Inattention. Impulsivity. Hyperactivity. Lack of empathy. These are well-known ADHD traits, and they are ones that prohibit 50-60% of children with the disorder from making friends and establishing healthy peer relationships (National Resource Center on ADHD). Most children acquire social skills through general experience and observation: watching their parents, copying the behavior of schoolmates, and learning from feedback. Over time, they pick up the nuances of conversation and are able to ascertain how their actions impact others.

However, because of the nature of their condition, children with ADHD miss many of these lessons. They never fully master the subtle social cues that allow for interpersonal success. They aren’t able to perceive what works and what doesn’t, so they repeat ineffective behaviors and experience repeated interpersonal rejection, which eventually leads to low self-esteem, depression, and anxiety. Long-term outcome studies have suggested that these problems only worsen as children grow into adulthood.

Fortunately for the millions of American children with ADHD, research by the Intragency Committee of Learning Disabilities and others has demonstrated that social skills training helps afflicted children to approach normal functioning in their personal and academic lives. Social competence training techniques can be implemented in any and every environment from school and home to community events and Internet chat rooms.

So where do we start? Well, as the adults in the ADHD child’s life, the first thing we must do is pay attention. In order to determine if social skills training will help a particular child, we must assess the nature and severity of his social deficits. Formal methods for doing so include standardized testing, but I prefer to interview the child’s caregiver and observe him interacting with his environment. Teachers can do this too, by watching the child during unstructured activities such as recess, and by using support staff to make note of breakdown times.

When I work with children with ADHD, I apply several “low-tech” (no technology) and “high-tech” (using technology) devices to teach social skills. Some of the successful low-tech applications are as follows:

  • Create an “emotions scrapbook” using magazines and photographs
  • Employ social skill workbooks and board games such as Do Watch Listen Say (Quill) and Boardmaker (Mayer-Johnson)
  • Engage in one-to-one thematic and pretend play
  • Form social skill groups with the child’s peers
  • Read single-themed social stories and comic strips with the child
  • Perform “social autopsies,” dissecting social situations as they occur in a non-accusatory, non-punishing way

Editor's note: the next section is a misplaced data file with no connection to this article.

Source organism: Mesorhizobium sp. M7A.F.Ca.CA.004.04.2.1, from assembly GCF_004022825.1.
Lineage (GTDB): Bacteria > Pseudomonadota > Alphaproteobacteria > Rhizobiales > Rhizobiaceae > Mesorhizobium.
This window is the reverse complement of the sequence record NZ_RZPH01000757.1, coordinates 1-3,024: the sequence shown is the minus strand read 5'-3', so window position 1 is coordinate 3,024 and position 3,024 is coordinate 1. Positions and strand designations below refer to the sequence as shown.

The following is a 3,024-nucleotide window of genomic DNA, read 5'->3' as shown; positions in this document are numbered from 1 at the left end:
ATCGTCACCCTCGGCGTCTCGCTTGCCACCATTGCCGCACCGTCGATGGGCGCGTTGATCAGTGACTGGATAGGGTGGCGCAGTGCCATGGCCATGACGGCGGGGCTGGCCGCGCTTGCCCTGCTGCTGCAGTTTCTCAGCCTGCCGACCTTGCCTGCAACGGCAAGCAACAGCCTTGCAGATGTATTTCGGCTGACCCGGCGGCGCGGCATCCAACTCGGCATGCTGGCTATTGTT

All of these low-tech techniques facilitate the learning of critical social skills. In recent years, new technology and high-tech devices have allowed for the development of computer-based, interactive training methods. Such techniques are highly effective because they are designed to facilitate learning while providing opportunities to pause and discuss information, and to replay scenarios for greater recall and understanding. Specific high-tech exercises include:

  • Using voice-recording systems to help the child identify topic maintenance, intonation and preseveration
  • Watching television and videos, such as age-appropriate sitcoms or child-friendly soap operas, that feature dramatic emotions and social scenarios
  • Practicing vivo or video modeling by having the child watch live players re-enact a social situation, or by taping the child and his peers in a social situation
  • Using computer programs that depict social scenarios and asking the child to determine what should be said or done next

Available social training software includes the CD-ROM series from Social Skill Builder, which teaches children and adolescents the “rules” of social communication. Social Skill Builder’s CD-ROMs, My School Day, My Community, and the new School Rules Volumes 1 and 2, use interactive video sequences to imitate real-life social scenarios where children commonly interact with peers.

While social skills training can be implemented in many formats, it’s important to choose a method that allows the child to practice everything from appropriate social touch and speech volume to appropriate classroom behavior and lunchtime interaction in a safe, non-threatening environment. It should allow children to carry learned skills into everyday social interactions so that they can catch up to their peers and build the proper foundation for a happy, well-adjusted adulthood.